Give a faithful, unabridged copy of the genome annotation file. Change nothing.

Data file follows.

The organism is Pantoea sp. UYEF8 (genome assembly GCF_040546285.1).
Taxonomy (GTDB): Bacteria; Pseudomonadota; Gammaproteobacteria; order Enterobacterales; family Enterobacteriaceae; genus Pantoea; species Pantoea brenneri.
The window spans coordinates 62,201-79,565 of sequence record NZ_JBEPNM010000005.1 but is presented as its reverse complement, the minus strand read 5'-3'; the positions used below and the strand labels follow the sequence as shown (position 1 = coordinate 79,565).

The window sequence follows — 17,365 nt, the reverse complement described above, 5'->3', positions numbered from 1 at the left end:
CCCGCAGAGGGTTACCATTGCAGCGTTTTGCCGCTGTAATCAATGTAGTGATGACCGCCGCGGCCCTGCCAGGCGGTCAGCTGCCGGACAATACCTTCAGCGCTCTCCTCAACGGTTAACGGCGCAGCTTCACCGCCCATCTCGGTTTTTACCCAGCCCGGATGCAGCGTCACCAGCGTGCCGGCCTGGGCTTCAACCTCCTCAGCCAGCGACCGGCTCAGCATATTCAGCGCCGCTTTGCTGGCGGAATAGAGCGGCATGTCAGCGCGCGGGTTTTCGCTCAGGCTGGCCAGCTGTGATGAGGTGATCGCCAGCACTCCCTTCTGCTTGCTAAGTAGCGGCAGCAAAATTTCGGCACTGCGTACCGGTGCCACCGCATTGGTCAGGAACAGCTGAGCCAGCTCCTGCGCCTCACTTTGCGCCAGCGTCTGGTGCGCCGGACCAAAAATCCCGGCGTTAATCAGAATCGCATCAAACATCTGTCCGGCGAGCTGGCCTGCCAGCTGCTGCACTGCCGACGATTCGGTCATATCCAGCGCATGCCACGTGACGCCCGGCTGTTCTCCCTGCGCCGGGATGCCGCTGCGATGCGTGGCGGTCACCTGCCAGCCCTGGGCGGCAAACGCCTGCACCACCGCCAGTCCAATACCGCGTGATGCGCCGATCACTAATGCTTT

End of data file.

The organism is Pantoea sp. UYEF8 (genome assembly GCF_040546285.1).
Taxonomy (GTDB): Bacteria; Pseudomonadota; Gammaproteobacteria; order Enterobacterales; family Enterobacteriaceae; genus Pantoea; species Pantoea brenneri.
The window spans coordinates 62,201-79,565 of sequence record NZ_JBEPNM010000005.1 but is presented as its reverse complement, the minus strand read 5'-3'; the positions used below and the strand labels follow the sequence as shown (position 1 = coordinate 79,565).

The window sequence follows — 17,365 nt, the reverse complement described above, 5'->3', positions numbered from 1 at the left end:
CCCGCAGAGGGTTACCATTGCAGCGTTTTGCCGCTGTAATCAATGTAGTGATGACCGCCGCGGCCCTGCCAGGCGGTCAGCTGCCGGACAATACCTTCAGCGCTCTCCTCAACGGTTAACGGCGCAGCTTCACCGCCCATCTCGGTTTTTACCCAGCCCGGATGCAGCGTCACCAGCGTGCCGGCCTGGGCTTCAACCTCCTCAGCCAGCGACCGGCTCAGCATATTCAGCGCCGCTTTGCTGGCGGAATAGAGCGGCATGTCAGCGCGCGGGTTTTCGCTCAGGCTGGCCAGCTGTGATGAGGTGATCGCCAGCACTCCCTTCTGCTTGCTAAGTAGCGGCAGCAAAATTTCGGCACTGCGTACCGGTGCCACCGCATTGGTCAGGAACAGCTGAGCCAGCTCCTGCGCCTCACTTTGCGCCAGCGTCTGGTGCGCCGGACCAAAAATCCCGGCGTTAATCAGAATCGCATCAAACATCTGTCCGGCGAGCTGGCCTGCCAGCTGCTGCACTGCCGACGATTCGGTCATATCCAGCGCATGCCACGTGACGCCCGGCTGTTCTCCCTGCGCCGGGATGCCGCTGCGATGCGTGGCGGTCACCTGCCAGCCCTGGGCGGCAAACGCCTGCACCACCGCCAGTCCAATACCGCGTGATGCGCCGATCACTAATGCTTT